A Compassionate Heart
Casa del Migrante (Migrant House) is one of the shelters in ciudad Juárez, Mexico, under the management of the diocese. Migrants usually only stay for a short time, and most of the residents are from central America, specifically Honduras, El Salvador, Guatemala, Nicaragua and the different states of Mexico.
In October 2019, the Columban Sisters arrived at Casa del Migrante as volunteers for a year. I also got involved with them, visiting once a week. I asked one the Sisters, Sr. Virginia Mozo, if I could observe her afternoon class with children and young people. We both agreed to divide the group into two, with Sr. Virginia looking after the children while I looked after the young people. Being with the young people once a week, we organized various activities including indoor games, playing flash cards, counting numbers through games, and basic English classes. Attendance was erratic, due to their unstable situation, people would come and go, either returning to their homeland or crossing the border. But one of the migrants was consistently attending the class for three months.
I’d like to share more about this migrant. Her name is Geronima (not her real name). She is 22 years old and from Mexico. She wanted to cross the border with some members of her family because violence in her home area had forced them to leave, and they hoped to cross to the United states for a brighter future. She was a very attentive and enthusiastic student.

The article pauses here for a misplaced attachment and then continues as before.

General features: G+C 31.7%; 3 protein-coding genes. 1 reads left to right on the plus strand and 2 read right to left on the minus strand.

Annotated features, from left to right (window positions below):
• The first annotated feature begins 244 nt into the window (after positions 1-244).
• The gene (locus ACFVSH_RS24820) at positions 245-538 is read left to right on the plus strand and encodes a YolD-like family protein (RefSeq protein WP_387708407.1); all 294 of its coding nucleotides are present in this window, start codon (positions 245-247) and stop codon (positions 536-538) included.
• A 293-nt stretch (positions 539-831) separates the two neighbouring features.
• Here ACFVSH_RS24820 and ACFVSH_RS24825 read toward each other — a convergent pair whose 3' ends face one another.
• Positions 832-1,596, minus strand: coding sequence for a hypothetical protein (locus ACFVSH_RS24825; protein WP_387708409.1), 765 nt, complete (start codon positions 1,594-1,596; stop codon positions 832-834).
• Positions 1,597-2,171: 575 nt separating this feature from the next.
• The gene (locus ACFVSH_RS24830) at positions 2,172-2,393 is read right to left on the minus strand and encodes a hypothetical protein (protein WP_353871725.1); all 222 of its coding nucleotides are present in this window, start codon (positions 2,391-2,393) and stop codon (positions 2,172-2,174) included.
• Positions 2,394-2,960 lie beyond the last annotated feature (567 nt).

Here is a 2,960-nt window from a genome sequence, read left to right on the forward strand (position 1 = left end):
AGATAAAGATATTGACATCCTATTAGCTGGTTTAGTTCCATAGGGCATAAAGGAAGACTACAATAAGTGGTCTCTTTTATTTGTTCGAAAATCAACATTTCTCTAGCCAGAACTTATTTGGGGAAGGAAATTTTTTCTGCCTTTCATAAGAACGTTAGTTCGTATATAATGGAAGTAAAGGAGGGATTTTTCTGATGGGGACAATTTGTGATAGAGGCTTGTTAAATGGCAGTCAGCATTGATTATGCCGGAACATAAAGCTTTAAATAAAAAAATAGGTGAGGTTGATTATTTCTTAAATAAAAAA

She wanted to learn many things and even helped in the kitchen for either the morning or afternoon shift. She has a great deal of promise.
One day during our class, Geronima inquired if I’m crossing to El Paso, Texas. I told her that I cross the border regularly for important matters like meetings or for a break. Geronima asked if she could come with me in the car, and hide in my trunk. Feeling so helpless and vulnerable like Geronima, I told her that I couldn’t agree to her request as it would invite trouble from the authorities. There is always tight security with the border patrol checking for documents before crossing the border to the U.S. After a few weeks, Geronima had to leave the Casa del Migrante with her single parent sister and three nephews to stay near the bridge to secure their number for the immigration appointment. The last time I saw her was near Zaragoza International Bridge, bordering Mexico and Texas. She still needs more documents to cross the border.
As a missionary at the border this has always been one of my struggles – seeing and meeting undocumented migrants being deported or trying to cross the border, feeling helpless that I can’t do more to assist them. Accompanying Geronima made me reflect that life can often be so sad and sorrowful. In times of challenges and struggles, one is so vulnerable, thinking of other possibilities without looking at the consequences.
Many times I encounter migrants in hopeless situations. Every day I keep asking myself how I can help more? Or maybe it’s not always the issue of helping people crossing the other fence, it’s looking beyond, with a heart that is compassionate. It could be an invitation to recognize that people like Geronima don’t always need advice. Sometimes all they need is a hand to hold, an ear to listen, and a heart to understand them.
Columban lay missionary Rosalia Basada lives and works in Mexico.